However, look more closely at the evidence, and the claim that outgroups are dehumanised loses some, perhaps most, of its explanatory value. There are two key problems. First, it’s not clear that outgroups really are perceived as less human than the ingroup. Second, even if outgroups are perceived as less human, it’s not clear why this should increase the risk of harm against them.

Only humans can be murderers, traitors and enemies – all of whom are seen as legitimate targets for negative treatment

As noted by others, including the philosopher Kate Manne and the psychologist Paul Bloom, when people derogate outgroup members, they often describe them in ways that really make sense only when applied to humans. In The Poisonous Mushroom, for instance, Jews are described as liars, swindlers and rapists. Nazi propaganda is filled with similar examples. It makes sense to call a fellow human a swindler, but it doesn’t make sense to refer to an animal or a machine in this way.

Furthermore, although outgroup members are often described as similar to nonhuman entities, so too are members of ingroups. Look beyond the front cover, and the text of The Poisonous Mushroom reveals this to be the case: ‘Human beings in this world are like the mushrooms in the forest. There are good mushrooms and there are good people. There are poisonous, bad mushrooms and there are bad people.’ Jews are compared to mushrooms but so too are the non-Jewish German people.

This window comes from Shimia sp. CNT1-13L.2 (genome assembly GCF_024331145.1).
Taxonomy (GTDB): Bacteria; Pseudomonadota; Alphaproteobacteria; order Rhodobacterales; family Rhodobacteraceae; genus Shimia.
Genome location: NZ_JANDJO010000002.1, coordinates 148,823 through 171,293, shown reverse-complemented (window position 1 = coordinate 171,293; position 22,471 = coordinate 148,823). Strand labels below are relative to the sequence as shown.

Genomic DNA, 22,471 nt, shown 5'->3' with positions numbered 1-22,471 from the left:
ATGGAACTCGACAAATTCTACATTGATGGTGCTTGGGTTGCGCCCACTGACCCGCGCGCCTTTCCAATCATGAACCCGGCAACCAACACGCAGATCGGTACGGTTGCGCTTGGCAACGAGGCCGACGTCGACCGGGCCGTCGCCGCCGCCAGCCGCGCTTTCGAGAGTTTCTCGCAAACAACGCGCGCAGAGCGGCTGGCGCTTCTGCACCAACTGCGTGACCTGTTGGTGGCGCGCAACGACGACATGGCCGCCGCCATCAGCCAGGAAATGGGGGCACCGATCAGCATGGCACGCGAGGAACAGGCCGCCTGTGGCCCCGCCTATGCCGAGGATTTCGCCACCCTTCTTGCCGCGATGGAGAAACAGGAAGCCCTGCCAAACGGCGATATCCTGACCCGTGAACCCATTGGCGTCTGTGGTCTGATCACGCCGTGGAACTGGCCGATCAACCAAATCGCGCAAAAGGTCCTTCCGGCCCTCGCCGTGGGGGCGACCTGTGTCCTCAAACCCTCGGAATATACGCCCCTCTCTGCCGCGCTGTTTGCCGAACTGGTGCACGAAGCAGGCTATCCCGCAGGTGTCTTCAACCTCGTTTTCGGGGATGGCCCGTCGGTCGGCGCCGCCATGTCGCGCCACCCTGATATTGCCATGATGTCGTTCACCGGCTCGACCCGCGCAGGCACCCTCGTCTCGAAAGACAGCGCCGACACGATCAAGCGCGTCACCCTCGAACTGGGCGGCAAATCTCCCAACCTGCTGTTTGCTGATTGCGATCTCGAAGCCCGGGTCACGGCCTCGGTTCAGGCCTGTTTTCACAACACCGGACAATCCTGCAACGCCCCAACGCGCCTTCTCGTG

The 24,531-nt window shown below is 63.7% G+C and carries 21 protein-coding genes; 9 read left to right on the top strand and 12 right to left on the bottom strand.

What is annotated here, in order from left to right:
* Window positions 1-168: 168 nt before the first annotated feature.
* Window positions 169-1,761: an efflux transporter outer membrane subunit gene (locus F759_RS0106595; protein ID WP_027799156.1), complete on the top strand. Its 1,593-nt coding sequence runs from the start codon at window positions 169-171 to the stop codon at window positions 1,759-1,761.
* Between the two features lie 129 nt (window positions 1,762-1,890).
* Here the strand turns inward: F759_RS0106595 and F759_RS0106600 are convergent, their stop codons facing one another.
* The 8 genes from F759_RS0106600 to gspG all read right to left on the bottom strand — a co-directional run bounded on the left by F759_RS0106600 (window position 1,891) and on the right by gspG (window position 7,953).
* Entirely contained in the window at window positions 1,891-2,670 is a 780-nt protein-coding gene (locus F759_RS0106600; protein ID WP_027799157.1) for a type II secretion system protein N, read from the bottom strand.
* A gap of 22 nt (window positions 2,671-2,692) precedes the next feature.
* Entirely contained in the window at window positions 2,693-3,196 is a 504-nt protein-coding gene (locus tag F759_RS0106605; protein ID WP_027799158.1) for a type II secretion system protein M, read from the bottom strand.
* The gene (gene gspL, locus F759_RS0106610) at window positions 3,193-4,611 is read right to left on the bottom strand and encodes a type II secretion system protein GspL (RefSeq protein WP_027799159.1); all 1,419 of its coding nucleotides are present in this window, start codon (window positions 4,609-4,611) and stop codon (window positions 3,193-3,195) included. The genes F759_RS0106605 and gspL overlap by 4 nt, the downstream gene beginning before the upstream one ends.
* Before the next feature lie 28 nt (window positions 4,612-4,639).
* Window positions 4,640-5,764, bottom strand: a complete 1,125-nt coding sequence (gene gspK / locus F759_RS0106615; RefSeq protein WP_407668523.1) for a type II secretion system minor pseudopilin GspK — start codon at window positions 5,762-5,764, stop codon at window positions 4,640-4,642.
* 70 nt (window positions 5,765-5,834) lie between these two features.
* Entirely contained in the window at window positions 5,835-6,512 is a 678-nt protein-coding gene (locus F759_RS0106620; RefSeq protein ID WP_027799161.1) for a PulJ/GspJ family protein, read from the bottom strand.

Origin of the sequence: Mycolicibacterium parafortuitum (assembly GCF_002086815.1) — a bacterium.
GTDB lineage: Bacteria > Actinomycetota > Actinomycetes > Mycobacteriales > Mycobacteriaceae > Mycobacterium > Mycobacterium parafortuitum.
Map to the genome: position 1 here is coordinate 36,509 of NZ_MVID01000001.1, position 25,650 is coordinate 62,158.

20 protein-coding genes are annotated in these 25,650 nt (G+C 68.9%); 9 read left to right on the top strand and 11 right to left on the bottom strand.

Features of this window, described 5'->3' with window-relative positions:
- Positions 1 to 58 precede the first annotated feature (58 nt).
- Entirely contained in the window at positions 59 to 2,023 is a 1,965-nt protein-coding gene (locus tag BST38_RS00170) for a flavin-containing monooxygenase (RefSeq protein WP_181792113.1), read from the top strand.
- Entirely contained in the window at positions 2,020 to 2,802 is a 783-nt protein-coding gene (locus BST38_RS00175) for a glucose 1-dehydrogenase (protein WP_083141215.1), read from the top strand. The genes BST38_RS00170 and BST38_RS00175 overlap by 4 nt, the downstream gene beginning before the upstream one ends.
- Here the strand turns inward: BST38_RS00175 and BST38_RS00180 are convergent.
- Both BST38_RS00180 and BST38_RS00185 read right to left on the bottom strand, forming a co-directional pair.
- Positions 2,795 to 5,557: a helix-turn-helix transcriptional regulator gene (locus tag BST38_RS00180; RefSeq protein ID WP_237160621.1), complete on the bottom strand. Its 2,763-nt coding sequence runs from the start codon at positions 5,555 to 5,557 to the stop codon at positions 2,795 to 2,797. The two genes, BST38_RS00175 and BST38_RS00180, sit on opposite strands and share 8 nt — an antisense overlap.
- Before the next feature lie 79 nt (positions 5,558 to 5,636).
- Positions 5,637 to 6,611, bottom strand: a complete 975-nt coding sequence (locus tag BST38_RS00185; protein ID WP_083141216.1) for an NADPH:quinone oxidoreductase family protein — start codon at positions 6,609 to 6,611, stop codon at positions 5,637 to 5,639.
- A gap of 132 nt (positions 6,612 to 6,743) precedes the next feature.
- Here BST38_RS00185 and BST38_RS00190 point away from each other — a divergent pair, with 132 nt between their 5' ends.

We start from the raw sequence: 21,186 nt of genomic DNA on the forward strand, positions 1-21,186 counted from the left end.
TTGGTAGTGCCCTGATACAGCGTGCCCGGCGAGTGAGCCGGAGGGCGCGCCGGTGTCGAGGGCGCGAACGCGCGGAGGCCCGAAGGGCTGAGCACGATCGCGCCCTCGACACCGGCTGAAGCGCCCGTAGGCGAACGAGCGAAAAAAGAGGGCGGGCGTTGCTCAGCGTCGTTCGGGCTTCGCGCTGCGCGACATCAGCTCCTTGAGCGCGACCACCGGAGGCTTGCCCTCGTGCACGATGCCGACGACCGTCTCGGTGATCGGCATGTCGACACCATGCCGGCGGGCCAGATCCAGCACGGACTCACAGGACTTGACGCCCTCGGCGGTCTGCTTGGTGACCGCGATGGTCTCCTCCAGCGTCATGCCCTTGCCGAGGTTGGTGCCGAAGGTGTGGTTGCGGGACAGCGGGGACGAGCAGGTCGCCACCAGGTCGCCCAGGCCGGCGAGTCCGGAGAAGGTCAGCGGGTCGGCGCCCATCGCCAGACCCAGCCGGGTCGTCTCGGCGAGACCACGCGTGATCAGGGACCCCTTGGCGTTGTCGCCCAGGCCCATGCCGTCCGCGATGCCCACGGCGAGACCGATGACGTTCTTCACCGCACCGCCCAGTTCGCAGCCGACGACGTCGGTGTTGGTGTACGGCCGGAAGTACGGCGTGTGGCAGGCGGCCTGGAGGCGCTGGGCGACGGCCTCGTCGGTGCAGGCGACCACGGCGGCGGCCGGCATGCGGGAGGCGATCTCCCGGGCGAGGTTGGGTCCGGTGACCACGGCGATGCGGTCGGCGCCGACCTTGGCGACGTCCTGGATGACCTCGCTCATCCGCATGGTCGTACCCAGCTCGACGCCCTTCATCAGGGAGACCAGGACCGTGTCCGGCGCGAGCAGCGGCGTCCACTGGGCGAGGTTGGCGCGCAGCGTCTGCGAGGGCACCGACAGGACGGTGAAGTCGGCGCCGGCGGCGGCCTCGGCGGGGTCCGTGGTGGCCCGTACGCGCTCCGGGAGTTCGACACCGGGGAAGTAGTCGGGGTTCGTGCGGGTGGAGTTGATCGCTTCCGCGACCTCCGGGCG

Psychological research showing evidence of dehumanisation also faces conceptual challenges. Current models suggest that when people subtly dehumanise outgroups, they deny them uniquely human qualities such as civility, refinement and rationality. This might well be true, but what of more antisocial human qualities? Humans can be civilised, refined and rational but they can also be petty, spiteful and arrogant. In ongoing research in my lab, we asked volunteers about these negative qualities and found that they view them as unique to humans. Furthermore, they attribute these uniquely human qualities more strongly to outgroups than to their ingroup. My colleagues and I hypothesise that what appears to be evidence for dehumanisation might really be evidence for a more basic process of ingroup preference – believing that your own group possesses more positive human qualities and that other groups have more negative human qualities.